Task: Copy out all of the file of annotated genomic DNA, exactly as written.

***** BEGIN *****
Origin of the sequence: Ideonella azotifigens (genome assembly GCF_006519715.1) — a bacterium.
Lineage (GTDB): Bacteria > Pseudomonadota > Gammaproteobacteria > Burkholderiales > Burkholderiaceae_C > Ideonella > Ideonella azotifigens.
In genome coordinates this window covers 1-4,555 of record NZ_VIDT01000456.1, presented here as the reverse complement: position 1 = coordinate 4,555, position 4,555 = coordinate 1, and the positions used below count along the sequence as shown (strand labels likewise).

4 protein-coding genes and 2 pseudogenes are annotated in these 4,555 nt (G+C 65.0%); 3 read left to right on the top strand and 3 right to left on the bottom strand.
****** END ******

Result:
Origin of the sequence: Ideonella azotifigens (genome assembly GCF_006519715.1) — a bacterium.
Lineage (GTDB): Bacteria > Pseudomonadota > Gammaproteobacteria > Burkholderiales > Burkholderiaceae_C > Ideonella > Ideonella azotifigens.
In genome coordinates this window covers 1-4,555 of record NZ_VIDT01000456.1, presented here as the reverse complement: position 1 = coordinate 4,555, position 4,555 = coordinate 1, and the positions used below count along the sequence as shown (strand labels likewise).

4 protein-coding genes and 2 pseudogenes are annotated in these 4,555 nt (G+C 65.0%); 3 read left to right on the top strand and 3 right to left on the bottom strand.